Over a year ago, I made a very optimistic prediction. During the 2015 election campaign, when the Conservatives proposed holding a referendum on our EU membership, the then Labour leadership and others united to say that it would be a bad idea. They said it would be divisive, that it would harm the very democracy it was intended to strengthen, and that virtually nothing good could come out of the exercise.
I said they were wrong; I said referendums were good in that they provided powerful mandates for government action; and I said that, as in the Scottish referendum campaign, the issue would at least be settled, regardless of the result. I was wrong in all three of those suggestions. I was badly, terribly wrong. And now, as the bitter result of a poisonous and unpleasant campaign is laid before us, I am also certain that many of those who also advocated in favour of the referendum are now having second thoughts.
In a phrase which is used all too much – yet also not enough – Clement Attlee said that referendums were ‘the device of demagogues and dictators’. Margaret Thatcher quoted him with approval on that subject. And it is fundamentally correct. In Third World countries referendums can prove to be, when sufficiently influenced by those in power, a rubber stamp on continued bad governance. The binary choice leads itself to simplifications, all of which remove the true complexity of liberty and self-government. Elections where only one candidate or result is permitted have in many ways a similar effect. There’s something horribly restrictive about it – something reductionist. And this reductionism assists only the partisan; it helps spread tribalism and extreme ideology, but it does not help the people of this country.
What we are in effect breeding here is yet another simmering national hatred, yet another tension to disfigure public life. Rather than providing a valve to lessen the pressure, this referendum has increased that pressure. No longer is the European Union a fact of life; now the debate has been pushed to the extremes: it is either an evil institution smothering Britain and threatening to pack our country full of Turks, or the sole reason Britain is doing better than Venezuela at the present time. Debate has been pushed to the extremes. There are no other options.
Returning to normal may prove essentially impossible. In Scotland, for example, the new normal is one of constant suspicion, continued political conflict; and all of this is undergirded with the perpetual threat of another referendum, another descent into all the paranoia and nastiness once again. (Of course, the European Union referendum has also re-opened the prospect of Scottish independence like an old wound; and things of that nature take a long time to heal. We will all still be at each other’s throats about this present referendum and its results in 40 years, much in the same way that the original plebiscite in 1975 remains a sore point for many obsessives.)
We can debate questions of national policy for ever – and that debate, bitter and fractious as it is, will not cease when the votes are tallied and the results announced. The determined Eurosceptics, whose whole lives (not to mention their political careers) have been built on their hatred of the institution, will not stop their criticism of the European Union or those who support its continued existence if they lose; in fact, they may well double their efforts. And if the result they claim to want comes about, they will have to deliver on some frankly impossible promises; so too, it must be remembered, will those who want Britain to remain.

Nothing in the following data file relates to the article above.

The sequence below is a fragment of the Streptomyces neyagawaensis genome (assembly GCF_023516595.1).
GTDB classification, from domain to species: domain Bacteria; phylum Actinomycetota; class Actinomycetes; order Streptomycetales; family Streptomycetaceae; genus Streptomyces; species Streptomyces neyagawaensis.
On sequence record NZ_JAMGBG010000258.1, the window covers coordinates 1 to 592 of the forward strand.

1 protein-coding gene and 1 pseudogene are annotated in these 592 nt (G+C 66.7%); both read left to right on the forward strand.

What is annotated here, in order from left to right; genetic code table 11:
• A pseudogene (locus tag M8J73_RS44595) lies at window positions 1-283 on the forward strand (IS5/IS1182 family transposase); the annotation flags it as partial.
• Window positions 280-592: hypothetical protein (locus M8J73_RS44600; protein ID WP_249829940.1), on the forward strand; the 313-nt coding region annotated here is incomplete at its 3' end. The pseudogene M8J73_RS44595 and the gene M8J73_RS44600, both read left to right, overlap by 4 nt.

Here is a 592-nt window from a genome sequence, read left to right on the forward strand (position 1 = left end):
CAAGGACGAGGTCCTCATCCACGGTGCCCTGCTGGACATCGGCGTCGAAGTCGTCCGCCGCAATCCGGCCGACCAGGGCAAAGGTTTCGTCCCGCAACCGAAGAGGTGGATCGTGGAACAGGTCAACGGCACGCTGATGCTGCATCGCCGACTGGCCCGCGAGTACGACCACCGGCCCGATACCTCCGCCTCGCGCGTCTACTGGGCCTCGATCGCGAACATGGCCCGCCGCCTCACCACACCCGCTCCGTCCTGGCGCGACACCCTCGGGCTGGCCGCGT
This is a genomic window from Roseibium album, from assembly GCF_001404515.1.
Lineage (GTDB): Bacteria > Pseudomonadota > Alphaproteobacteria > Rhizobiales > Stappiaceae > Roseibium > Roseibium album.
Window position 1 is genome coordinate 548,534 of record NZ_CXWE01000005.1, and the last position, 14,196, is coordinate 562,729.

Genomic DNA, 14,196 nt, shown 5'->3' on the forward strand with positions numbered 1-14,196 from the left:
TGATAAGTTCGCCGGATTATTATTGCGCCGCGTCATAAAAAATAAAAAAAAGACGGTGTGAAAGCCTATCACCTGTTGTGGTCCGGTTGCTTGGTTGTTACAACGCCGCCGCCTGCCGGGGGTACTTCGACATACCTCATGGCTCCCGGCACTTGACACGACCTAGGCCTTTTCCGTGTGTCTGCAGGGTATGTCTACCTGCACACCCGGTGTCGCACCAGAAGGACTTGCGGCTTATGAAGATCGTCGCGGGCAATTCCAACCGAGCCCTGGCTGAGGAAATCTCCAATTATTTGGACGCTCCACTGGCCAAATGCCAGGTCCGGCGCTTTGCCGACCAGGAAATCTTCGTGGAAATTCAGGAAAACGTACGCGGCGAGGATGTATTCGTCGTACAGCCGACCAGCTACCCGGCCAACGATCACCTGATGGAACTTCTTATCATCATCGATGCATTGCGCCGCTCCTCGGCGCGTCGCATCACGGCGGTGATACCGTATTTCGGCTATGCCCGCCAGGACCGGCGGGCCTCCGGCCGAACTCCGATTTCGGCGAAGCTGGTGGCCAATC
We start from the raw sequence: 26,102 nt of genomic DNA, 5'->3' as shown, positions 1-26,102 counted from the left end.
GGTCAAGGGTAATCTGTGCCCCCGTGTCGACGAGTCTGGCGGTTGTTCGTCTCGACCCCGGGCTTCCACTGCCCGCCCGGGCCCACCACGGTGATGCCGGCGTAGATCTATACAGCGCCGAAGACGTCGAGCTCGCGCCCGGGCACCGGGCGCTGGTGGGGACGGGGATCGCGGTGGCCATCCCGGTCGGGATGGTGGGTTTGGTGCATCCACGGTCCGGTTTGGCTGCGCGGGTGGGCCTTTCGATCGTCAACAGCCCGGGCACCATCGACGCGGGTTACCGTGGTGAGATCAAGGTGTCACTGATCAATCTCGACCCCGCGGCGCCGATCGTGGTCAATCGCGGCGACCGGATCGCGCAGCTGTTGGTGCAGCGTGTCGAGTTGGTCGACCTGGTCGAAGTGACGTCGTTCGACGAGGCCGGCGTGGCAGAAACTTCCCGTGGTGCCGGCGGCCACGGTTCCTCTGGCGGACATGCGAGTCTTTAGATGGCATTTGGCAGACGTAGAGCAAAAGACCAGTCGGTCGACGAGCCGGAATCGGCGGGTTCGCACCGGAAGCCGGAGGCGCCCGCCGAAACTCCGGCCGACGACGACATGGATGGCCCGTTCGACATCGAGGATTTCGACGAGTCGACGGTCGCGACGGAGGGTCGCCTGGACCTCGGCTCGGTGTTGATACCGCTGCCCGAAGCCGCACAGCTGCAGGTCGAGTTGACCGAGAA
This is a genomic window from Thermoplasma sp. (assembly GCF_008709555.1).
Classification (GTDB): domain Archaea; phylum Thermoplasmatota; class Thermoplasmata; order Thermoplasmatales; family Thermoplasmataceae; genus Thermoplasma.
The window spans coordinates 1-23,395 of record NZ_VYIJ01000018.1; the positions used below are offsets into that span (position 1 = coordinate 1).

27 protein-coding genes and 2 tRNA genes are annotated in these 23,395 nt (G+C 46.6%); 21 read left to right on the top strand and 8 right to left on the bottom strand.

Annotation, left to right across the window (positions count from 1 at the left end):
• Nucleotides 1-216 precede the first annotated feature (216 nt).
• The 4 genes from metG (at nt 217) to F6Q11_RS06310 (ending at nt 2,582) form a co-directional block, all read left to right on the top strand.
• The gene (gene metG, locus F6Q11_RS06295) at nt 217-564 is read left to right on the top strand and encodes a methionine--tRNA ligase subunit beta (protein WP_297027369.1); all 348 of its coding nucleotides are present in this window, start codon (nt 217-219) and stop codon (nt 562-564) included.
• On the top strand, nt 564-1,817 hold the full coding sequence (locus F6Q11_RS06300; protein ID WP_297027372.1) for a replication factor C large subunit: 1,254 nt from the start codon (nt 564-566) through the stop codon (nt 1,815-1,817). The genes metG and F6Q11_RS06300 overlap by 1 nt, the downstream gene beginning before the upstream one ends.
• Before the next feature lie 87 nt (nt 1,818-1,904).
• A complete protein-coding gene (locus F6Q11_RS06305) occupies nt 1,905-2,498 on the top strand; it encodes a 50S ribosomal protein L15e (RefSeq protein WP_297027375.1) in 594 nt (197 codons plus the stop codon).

Whichever side loses, as in the Scottish referendum, will not forget it. Unlike the Alternative Vote, for example, people actually care about this stuff. It matters; and whichever result is reached will determine the course of the nation for years, even decades. Governments could fall, after all. If you had spent the last few months saying that leaving the Union would be an unparalleled catastrophe, would you be inclined to take that eventuality lying down? What about if you said staying in would be sacrificing our political independence on a pan-European altar, and that millions of foreigners would turn up on Tuesday or sooner?
Even if you didn’t believe this stuff, it would be difficult to stop saying it; such is the reckless arrogance of consistency. And if one did believe it – if one were completely convinced and utterly beholden to that view – there would be no reason not to call the victors traitors or racists; they would, after all, have loosed something awful on the world – and condemned Britain to a terrible future in the process.
There are no good options now; even after the terrible murder of Jo Cox, when the campaigns were suspended and the politicking very briefly ceased, there can be no return to placidity, no recapturing the calm. In many ways the seeds for future conflict have already been sown, be it in the bitter TV debates or the ways the campaigns have each behaved in ways which will allow the other to call them underhand – and to say that, if they win, the result will be a ‘stolen’ one. Traitors abound; deviousness is the order of the day.
In a way this is my fault, and the fault of those like me who thought this referendum would be a good idea. I said so at the time, and I was wrong on that score; I was very wrong indeed. This vote is the most important one in the history of a generation, but it need not have been. It need not have happened at all. People like me – who thought, perhaps, that democracy would be the chief beneficiary of a referendum and that it would put nationalism and hatred to bed rather than supplement them – are to blame. We thought it would be a good idea; we said as much; and now we can only complain bitterly as the country bears witness to a cruel and even potentially dangerous harvest.